The European Tour's Final Series - the season's last four tournaments that feature reduced fields, big money and serve as a build-up for this week's DP World Tour Championship, Dubai (one wonders who dreams these titles up) - were designed to attract stronger fields to Europe (well, China and the Middle East) by insisting every player wanting to qualify for the 60-man field at Jumeirah Golf Estates, and have a chance of winning the Race to Dubai, must have played at least two of the previous three events.
But the WGC event in Shanghai - the second tournament in the series - is not controlled by the European Tour, so several players faring well on the Race to Dubai points list were not in a field that did include a Chinese player who failed to break 80 in three of the four rounds and finished 20 shots behind the player in second-to-last place. The first tournament in the series, meanwhile - the BMW Masters, featured 14 Chinese players chosen to play by the Chinese Golf Association.
It wasn't altogether surprising, given the strict stipulations, that a handful of the European Tour's globe-trotting standouts - players who maintain tour membership on both sides of the Atlantic and like to finish the year by traveling to other corners of the world like Australia, South Africa, and Asia - were greatly aggrieved.
So outraged were three of them, in fact, that they passed up a chance of playing at Jumeirah. Ernie Els, 17th in the Race to Dubai standings, called the new rules "farcical" and an "absolute joke," while countryman Charl Schwartzel, 22nd, was only slightly less critical,saying some bad decisions had been made. Thirteenth-placed Sergio Garcia also won't be playing. Some notable absentees there certainly, but the sponsors and tour's chief executive George O' Grady will have been relieved that Rory McIlroy managed to qualify for the event (only 56 from the possible 60 will be playing as Alex Noren is also out owing to a wrist injury) with a decent showing at the HSBC Champions where he finished tied for sixth, and that Luke Donald, like McIlroy a former world No. 1, scraped in at 59th on the list, just 12,298 points (Euros) ahead of 61st-placed Soren Kjeldsen.
There are five major champions in the field, and 20 of the world's top 50, including No. 39 Victor Dubuisson of France, who won last week's tournament in Turkey so impressively.
Leading the race is Sweden's Henrik Stenson, who will be attempting to become the first golfer to win both the FedEx Cup and Race to Dubai in the same year (Donald and McIlroy won both money titles in the same year). The Swede holds a 213,468-point lead over U.S. Open champion Justin Rose who, in turn, is 108,332 points clear of Graeme McDowell in third. England's Ian Poulter is fourth and Wales's Jamie Donaldson fifth.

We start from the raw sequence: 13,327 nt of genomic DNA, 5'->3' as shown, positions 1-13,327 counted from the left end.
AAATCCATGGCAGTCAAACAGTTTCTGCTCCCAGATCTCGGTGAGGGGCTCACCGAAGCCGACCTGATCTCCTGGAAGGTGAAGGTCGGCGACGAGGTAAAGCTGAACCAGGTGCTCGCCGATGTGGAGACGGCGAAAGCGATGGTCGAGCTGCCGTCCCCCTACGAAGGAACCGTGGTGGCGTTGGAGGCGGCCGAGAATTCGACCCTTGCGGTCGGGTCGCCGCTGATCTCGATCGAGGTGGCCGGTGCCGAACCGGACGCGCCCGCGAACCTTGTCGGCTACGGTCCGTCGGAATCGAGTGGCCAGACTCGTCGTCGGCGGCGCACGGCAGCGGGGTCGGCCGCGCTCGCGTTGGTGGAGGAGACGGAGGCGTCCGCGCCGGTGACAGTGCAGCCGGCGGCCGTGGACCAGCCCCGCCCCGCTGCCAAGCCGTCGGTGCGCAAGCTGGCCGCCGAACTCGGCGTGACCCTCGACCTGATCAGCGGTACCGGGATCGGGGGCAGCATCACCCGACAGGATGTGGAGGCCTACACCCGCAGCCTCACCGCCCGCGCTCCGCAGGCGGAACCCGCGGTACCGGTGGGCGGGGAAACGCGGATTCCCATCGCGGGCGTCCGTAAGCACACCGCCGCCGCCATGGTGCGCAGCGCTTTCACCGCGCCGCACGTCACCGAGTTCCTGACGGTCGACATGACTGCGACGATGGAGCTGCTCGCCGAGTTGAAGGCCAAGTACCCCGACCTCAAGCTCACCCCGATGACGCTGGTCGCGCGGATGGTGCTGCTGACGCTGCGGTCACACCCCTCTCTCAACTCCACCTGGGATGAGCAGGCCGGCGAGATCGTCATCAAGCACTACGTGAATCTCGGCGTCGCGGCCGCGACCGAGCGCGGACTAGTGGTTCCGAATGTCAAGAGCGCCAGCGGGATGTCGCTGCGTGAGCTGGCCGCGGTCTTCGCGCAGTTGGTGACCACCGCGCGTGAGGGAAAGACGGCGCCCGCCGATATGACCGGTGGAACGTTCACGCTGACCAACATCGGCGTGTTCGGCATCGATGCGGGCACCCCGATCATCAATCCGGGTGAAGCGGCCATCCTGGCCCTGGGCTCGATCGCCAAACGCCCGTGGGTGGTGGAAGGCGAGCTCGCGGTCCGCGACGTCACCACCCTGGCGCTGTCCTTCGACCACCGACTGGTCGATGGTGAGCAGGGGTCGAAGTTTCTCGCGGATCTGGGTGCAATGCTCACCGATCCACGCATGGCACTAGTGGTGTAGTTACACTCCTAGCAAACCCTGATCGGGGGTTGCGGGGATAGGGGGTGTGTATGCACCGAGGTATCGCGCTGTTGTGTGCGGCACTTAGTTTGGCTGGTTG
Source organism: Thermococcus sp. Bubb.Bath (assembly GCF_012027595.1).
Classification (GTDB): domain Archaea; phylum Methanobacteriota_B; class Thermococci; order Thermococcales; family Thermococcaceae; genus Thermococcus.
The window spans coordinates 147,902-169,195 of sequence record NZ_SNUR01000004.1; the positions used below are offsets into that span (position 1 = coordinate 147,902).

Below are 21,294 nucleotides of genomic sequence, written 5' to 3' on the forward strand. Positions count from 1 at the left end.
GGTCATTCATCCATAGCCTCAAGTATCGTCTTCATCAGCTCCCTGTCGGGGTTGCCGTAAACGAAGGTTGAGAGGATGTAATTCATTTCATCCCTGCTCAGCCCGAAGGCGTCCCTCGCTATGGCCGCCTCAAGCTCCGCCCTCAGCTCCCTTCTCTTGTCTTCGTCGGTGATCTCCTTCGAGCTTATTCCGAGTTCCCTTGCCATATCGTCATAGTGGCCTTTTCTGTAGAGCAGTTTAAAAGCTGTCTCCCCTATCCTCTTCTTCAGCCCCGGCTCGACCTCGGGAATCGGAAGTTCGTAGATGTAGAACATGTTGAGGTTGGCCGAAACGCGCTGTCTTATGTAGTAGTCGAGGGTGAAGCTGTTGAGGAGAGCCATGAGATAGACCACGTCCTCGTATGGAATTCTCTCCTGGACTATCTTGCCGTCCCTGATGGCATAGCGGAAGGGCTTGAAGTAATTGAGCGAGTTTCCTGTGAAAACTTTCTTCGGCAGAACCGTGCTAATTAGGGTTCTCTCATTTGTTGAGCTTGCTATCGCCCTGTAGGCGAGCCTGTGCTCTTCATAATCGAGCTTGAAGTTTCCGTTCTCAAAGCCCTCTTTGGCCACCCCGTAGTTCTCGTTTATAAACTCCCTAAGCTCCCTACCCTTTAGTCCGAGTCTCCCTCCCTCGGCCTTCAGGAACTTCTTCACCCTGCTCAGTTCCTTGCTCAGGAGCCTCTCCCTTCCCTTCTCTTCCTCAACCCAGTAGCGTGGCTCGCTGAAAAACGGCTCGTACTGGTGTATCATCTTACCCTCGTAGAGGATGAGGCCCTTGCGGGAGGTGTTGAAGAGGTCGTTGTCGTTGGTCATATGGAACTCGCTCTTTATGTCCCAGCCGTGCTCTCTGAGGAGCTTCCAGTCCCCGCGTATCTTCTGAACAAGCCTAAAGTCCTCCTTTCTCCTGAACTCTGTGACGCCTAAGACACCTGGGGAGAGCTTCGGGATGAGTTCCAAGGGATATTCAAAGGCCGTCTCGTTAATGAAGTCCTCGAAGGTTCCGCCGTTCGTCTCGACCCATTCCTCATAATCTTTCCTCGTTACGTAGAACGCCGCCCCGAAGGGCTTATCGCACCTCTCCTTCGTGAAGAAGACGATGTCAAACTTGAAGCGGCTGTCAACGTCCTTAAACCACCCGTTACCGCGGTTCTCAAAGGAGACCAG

Any of them could still win the Race to Dubai. In fact, Dubuisson in ninth place could still win provided he claims a second European Tour victory this week, Stenson finishes 32nd or lower, Rose ends up fifth or lower, McDowell finishes fourth or lower and both Poulter and Donaldson are third or lower.
If Dubuisson does win, it might trigger the familiar debate over whether or not the best player of the year ended up as the season-long champion (the Frenchman had two top-10s between April and last week's win in Turkey, a period that included six missed cuts).
Then again, Stenson hasn't won on the European Tour in 2013, but he is now third in the world rankings having risen 50 places since the start of the year. He's nursing wrist pain that caused him to sit out the pro-am on Tuesday, but you have to say, with the string of results he put together in the second half of the season - two FedEx Cup playoff wins, two top-threes at the last two majors, a tie for second at a WGC event, two other top-10s in Europe - only Rose could reasonably dispute the fact he has been Europe's best player this year.
Tony Dear is an Englishman living in Bellingham, Wash. In the early 1990s he was a member of the Liverpool University golf team which played its home matches at Royal Liverpool GC. Easy access to Hoylake made it extremely difficult for him to focus on Politics, his chosen major. After leaving Liverpool, he worked as a golf instructor at a club just south of London where he also made a futile attempt at becoming a 'player.' He moved into writing when it became abundantly clear he had no business playing the game for a living. A one-time golf correspondent of the New York Sun, Tony is a member of the Golf Writers Association of America, the Pacific Northwest Golf Media Association and the Golf Travel Writers Association. He is a multi-award winning journalist, and edits his own website at www.bellinghamgolfer.com.